FEB 21, 2022 3:00 AM PST

A Brief History of the US Presidents with Cancer

WRITTEN BY: Katie Kokolus

To date, 45 men have served as President of the United States (POTUS).  The National Cancer Institute estimates the overall risk of a cancer diagnosis at about 40%.  Based on these statistics, you would expect cancer diagnoses in a large proportion of US Presidents.  As Presidents’ Day commemorates the birthdays of the small group of men who have taken the Presidential Oath of Office, we can reflect on the relatively small number of documented cancer diagnoses in this elite circle. 

Ulysses S. Grant (18th POTUS)

At 62 years old, eight years after leaving office, President Grant, a heavy smoker, was diagnosed with terminal tongue cancer. Grant’s doctor advised he cut down to three cigars a day after diagnosis!  Doctors prescribed cocaine and a derivative of chloroform to control the pain, but Grant succumbed to the disease about a year after diagnosis.  

Grover Cleveland (22nd and 24th POTUS)

President Cleveland, diagnosed with oral cancer in 1893, went to great lengths to hide his cancer from the American public.  To prevent the country, which was going through a depression, from spiraling further with the news of Cleveland’s diagnosis, the President decided to undergo surgical removal of the tumor under the guise of a fishing trip.  A team of six surgeons assembled on a yacht, removing the tumor as they traveled from New York to Cape Cod.  The operation was successful on two fronts: excising the tumor (Cleveland died of a heart attack fifteen years later) and keeping the secret (surgeon William Williams Keen exposed the true story about ten years after Cleveland’s death).

Herbert Hoover (31st POTUS)

Almost 30 years after leaving office, physicians diagnosed President Hoover with early-stage colon cancer after presenting with anemia and gastrointestinal bleeding. Surgeons removed a section of Hoover’s colon, and he survived another two years before succumbing to severe blood loss due to a stomach lesion.  

Lyndon B. Johnson (36th POTUS)

In 1967, during his first full term in office, President Johnson was diagnosed with basal cell epithelioma, a form of skin cancer. Like Cleveland, Johnson wanted to keep his diagnosis a secret.  Dr. William M. Narva, a Navy dermatologist, removed the cancer, and Johnson had several other benign skin growths removed during and after his Presidency. It wasn’t until 1973, four years after President Johnson died of a heart attack, that the US Navy confirmed, with Mrs. Johnson’s blessing, that President Johnson did indeed have skin cancer.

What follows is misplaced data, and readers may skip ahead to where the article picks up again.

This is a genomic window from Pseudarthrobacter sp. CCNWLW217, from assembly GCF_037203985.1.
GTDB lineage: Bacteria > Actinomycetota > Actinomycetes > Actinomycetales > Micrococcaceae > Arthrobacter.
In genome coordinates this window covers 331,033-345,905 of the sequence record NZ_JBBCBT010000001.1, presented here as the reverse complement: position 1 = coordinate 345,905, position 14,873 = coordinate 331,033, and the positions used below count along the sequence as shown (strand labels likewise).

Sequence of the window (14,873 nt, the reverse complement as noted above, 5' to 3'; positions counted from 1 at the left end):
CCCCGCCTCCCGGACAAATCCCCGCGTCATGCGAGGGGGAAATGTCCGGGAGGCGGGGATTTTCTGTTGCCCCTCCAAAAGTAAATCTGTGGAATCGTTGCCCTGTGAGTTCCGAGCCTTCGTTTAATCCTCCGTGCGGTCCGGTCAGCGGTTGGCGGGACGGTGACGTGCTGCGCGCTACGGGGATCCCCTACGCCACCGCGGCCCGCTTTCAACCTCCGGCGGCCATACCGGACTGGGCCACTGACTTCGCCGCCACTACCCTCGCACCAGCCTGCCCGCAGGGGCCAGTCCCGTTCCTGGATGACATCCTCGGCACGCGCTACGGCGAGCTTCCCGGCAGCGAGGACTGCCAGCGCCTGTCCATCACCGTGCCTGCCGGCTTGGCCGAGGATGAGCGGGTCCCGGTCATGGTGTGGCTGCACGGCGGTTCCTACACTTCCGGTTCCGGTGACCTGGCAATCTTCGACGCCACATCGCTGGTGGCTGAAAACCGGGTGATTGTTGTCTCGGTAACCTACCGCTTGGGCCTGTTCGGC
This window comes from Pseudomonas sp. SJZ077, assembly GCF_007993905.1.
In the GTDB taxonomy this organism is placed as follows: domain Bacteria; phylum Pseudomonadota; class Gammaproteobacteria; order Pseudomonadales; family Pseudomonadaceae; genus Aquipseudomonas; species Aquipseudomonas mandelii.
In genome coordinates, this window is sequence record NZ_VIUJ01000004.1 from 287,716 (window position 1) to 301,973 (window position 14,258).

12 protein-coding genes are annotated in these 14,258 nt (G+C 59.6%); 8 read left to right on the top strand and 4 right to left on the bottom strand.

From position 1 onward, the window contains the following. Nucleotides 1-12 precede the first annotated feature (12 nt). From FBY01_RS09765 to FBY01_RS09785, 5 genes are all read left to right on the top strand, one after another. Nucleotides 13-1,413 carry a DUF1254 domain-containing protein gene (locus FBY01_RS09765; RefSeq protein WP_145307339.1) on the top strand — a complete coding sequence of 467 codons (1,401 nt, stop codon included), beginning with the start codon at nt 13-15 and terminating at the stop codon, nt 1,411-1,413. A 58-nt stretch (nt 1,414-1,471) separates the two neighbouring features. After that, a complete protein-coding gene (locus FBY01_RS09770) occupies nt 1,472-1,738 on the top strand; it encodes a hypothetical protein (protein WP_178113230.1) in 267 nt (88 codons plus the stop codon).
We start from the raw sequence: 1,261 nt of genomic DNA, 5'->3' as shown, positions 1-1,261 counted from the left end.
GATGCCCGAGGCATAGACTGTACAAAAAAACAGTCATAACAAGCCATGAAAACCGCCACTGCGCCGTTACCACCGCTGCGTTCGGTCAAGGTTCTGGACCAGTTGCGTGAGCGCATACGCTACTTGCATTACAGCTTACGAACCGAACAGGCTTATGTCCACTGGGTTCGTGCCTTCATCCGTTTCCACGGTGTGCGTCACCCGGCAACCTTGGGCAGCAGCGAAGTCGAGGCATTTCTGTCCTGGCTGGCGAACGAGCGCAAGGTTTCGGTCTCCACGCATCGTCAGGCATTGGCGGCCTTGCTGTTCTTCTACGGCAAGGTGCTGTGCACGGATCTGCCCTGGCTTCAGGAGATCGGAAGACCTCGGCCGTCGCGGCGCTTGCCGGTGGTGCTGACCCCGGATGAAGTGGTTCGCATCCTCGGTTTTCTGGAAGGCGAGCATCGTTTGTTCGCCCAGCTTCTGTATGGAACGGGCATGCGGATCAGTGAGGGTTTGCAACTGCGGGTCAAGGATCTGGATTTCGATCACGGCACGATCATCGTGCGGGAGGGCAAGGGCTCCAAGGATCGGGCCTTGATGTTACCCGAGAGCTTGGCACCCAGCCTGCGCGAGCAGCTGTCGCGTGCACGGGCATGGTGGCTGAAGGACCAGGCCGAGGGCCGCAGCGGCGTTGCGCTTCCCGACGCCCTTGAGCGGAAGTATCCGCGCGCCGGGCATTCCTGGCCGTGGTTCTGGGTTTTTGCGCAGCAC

Jimmy Carter (39th POTUS

Thirty-five years after leaving office, in 2015, President Carter announced that he had melanoma that had metastasized to his liver and brain. Carter received radiation and a newly approved immunotherpy (pembrolizumab).  Three months later, Carter was declared cancer-free. The former President recently turned 97 highlighting an immunotherapy success story!  

Ronald Reagan (40th POTUS)

President Reagan faced both colon and skin cancer during his Presidency. Both diagnoses came in 1985, and fortunately, surgical interventions successfully treated the unrelated cancers. Reagan died in 2004 from pneumonia.  

Lost to History?

Medical advances in diagnosing cancer have significantly evolved since George Washington was inaugurated in 1789. The list of Presidents with cancer would likely be longer if all benefited from modern medicine. For example, historians believe that Thomas Jefferson (3rd POTUS) suffered from undiagnosed prostate cancer. Likewise, scientists suspect that Abraham Lincoln (16th POTUS) may have died of thyroid cancer had he not been assassinated. Further, the stigma associated with cancer could have prompted other Presidents to hide their disease from the public, like Presidents Cleveland and Johnson, and some may remain hidden today.

 

Sources: Am J Surg, Smithsonian Magazine, NPR, J Oral Maxillofac Surg, Am Surg, New York Times, Cancer Research Institute, Politico, Washington Post

About the Author
PhD
PhD in Tumor Immunology. I am interested in developing novel strategies to improve the efficacy of immunotherapies used to extend cancer survivorship.
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